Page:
Trust is hard won and easily lost, as the Yukon’s RCMP has learned over the past year.
First came the case of two Mounties in Watson Lake being charged with sexual assault. They were found not guilty, but many Yukoners began to suspect the worst of the police.
Then during a coroner’s inquest it was revealed Raymond Silverfox, a 43-year-old Carmacks man who died in RCMP custody in December 2008, was mocked and ridiculed by members as he died from acute pneumonia after being locked up for 13 hours.
Last, Robert Stone, 34 years old and extremely intoxicated, died at the Yukon’s Detox Centre after being picked up by police. Stone’s family accused the RCMP of assaulting Stone.
An autopsy was inconclusive as to the cause of death, yet ruled out violence as a cause. But, on the heels of the Silverfox case, many began to see a pattern forming.
All these cases pitted vulnerable First Nations people against those who were supposed to protect them. No wonder, then, that a task force charged in April with looking at how to repair the force’s tattered reputation found that relations between the territory’s RCMP officers and its First Nations residents is one of “mutual hostility and mistrust.”
The report, released yesterday, offers many recommendations as to how to fix this. But it acknowledges it won’t be easy.
Building a better drunk tank is part of the plan (see story, page three). But rebuilding public trust in the RCMP will be far more difficult.
The report proposes to offer RCMP members special training so they’re better equipped to deal with the morass of social problems found in the Yukon.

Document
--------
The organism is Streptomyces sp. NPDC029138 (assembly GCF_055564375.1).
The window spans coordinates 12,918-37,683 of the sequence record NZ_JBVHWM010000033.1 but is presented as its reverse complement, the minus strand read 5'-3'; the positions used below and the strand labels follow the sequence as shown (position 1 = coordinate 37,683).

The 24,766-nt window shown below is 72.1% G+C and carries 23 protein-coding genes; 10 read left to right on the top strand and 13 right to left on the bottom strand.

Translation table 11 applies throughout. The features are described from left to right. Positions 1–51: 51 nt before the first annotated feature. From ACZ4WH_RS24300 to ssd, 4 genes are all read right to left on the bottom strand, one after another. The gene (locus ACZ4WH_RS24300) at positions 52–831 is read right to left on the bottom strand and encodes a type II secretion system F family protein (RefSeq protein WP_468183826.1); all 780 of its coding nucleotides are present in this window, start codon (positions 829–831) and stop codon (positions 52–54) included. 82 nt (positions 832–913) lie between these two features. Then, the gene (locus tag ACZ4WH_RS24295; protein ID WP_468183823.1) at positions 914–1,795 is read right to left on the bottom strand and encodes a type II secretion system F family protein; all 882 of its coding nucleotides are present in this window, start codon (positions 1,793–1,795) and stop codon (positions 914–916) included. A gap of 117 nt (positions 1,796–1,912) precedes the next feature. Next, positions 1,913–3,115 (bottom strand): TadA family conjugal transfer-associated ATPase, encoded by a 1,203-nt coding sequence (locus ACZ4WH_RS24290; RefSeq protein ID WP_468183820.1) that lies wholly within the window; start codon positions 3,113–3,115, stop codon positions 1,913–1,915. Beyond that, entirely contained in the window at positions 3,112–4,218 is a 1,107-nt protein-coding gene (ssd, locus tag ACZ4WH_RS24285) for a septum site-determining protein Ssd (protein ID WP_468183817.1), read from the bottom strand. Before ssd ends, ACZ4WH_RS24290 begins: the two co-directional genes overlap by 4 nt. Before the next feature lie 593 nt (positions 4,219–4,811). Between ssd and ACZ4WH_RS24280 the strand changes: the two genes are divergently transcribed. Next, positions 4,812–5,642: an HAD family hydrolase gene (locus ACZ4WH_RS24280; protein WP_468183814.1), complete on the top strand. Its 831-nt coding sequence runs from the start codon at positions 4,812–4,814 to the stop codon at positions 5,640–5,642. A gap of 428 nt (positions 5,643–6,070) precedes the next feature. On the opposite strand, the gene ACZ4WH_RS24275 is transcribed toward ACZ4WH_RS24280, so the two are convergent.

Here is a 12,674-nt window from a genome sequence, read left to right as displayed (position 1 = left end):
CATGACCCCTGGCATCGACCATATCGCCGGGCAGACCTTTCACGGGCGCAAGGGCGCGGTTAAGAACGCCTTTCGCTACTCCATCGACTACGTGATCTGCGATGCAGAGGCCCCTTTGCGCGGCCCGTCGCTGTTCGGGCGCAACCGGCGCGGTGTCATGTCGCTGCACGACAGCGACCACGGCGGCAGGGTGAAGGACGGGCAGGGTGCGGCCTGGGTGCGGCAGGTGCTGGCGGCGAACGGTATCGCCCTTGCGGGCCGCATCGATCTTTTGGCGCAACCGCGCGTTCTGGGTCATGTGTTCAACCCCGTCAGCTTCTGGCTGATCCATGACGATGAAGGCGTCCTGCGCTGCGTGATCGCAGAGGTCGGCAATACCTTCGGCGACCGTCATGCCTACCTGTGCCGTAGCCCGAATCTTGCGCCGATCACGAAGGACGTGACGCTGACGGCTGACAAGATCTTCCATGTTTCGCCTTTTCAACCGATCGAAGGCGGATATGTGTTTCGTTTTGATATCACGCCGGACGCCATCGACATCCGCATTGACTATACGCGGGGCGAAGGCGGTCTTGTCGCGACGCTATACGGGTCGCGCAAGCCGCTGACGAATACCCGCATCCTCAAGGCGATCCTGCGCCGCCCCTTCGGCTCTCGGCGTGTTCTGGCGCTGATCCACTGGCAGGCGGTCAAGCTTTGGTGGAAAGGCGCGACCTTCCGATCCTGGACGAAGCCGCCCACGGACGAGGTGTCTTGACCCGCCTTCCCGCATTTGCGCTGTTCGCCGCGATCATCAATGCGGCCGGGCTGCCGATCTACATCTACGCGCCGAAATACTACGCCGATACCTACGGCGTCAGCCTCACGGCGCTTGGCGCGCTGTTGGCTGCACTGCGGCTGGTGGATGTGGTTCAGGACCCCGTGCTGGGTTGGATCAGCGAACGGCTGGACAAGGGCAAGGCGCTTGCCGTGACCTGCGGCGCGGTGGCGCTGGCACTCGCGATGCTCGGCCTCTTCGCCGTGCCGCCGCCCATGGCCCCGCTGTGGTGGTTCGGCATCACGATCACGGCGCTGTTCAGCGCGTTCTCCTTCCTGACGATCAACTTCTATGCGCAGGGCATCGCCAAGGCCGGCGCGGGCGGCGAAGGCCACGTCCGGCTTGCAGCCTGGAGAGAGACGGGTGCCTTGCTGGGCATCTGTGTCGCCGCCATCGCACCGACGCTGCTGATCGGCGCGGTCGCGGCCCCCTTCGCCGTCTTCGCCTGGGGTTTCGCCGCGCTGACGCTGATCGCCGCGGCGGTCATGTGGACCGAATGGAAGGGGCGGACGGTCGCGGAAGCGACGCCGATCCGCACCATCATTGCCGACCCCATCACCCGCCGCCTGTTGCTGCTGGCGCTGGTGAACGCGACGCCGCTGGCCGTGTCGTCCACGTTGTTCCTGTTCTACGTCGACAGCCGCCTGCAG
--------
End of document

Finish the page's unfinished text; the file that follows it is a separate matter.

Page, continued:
Members would be taught about the history and culture of Yukon First Nations. They’d receive special training on how to deal with the acutely intoxicated and those with mental illness and FASD. They’d also get a crash course in wilderness training.
Tighter ties would be formed between the RCMP and First Nation communities. The report proposes the creation of a Yukon Police Council, which would comprise of members appointed by the Department of Justice and by First Nations, to set goals and help serve as a liaison between the force and the public.
It would obviously help matters if the RCMP hired more Yukon First Nations recruits. Of the 130 RCMP members in the Yukon, 17 are aboriginal. Just five of those were born in the territory.
But improving those numbers is “easier said than done,” the report states.
Since 2004, nine Yukon First Nations men applied to join the RCMP. Four eventually withdrew their applications; four failed the entrance examination or didn’t meet the basic qualifications; one went on to become a member of the force.
Nine Yukon First Nations women applied during the same period. Six withdrew their applications and the remaining three failed the entrance examination.
In the past, the territory has hired First Nations as “special constables.” The practice was given up in the hope that more First Nations residents would become full-fledged members, to no avail.